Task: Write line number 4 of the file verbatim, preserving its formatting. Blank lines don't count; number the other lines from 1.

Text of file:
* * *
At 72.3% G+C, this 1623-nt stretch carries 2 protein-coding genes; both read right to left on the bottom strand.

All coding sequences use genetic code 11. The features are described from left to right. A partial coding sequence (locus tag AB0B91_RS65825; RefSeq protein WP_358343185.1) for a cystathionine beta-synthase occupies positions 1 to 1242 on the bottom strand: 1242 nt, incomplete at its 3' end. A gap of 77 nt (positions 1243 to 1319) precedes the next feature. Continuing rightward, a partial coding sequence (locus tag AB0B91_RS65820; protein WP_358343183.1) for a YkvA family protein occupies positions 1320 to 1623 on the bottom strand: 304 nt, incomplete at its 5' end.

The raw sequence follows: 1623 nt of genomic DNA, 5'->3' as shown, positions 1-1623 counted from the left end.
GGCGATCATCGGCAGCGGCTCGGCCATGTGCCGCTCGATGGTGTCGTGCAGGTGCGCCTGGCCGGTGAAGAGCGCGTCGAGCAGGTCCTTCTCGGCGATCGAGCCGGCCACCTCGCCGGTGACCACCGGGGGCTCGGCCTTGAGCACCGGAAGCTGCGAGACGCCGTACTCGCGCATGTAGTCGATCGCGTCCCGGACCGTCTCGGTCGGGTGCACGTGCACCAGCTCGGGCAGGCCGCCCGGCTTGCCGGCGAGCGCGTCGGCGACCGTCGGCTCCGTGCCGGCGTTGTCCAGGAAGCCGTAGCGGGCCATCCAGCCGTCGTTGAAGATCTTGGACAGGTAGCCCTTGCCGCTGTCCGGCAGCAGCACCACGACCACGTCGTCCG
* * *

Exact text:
GGCGATCATCGGCAGCGGCTCGGCCATGTGCCGCTCGATGGTGTCGTGCAGGTGCGCCTGGCCGGTGAAGAGCGCGTCGAGCAGGTCCTTCTCGGCGATCGAGCCGGCCACCTCGCCGGTGACCACCGGGGGCTCGGCCTTGAGCACCGGAAGCTGCGAGACGCCGTACTCGCGCATGTAGTCGATCGCGTCCCGGACCGTCTCGGTCGGGTGCACGTGCACCAGCTCGGGCAGGCCGCCCGGCTTGCCGGCGAGCGCGTCGGCGACCGTCGGCTCCGTGCCGGCGTTGTCCAGGAAGCCGTAGCGGGCCATCCAGCCGTCGTTGAAGATCTTGGACAGGTAGCCCTTGCCGCTGTCCGGCAGCAGCACCACGACCACGTCGTCCG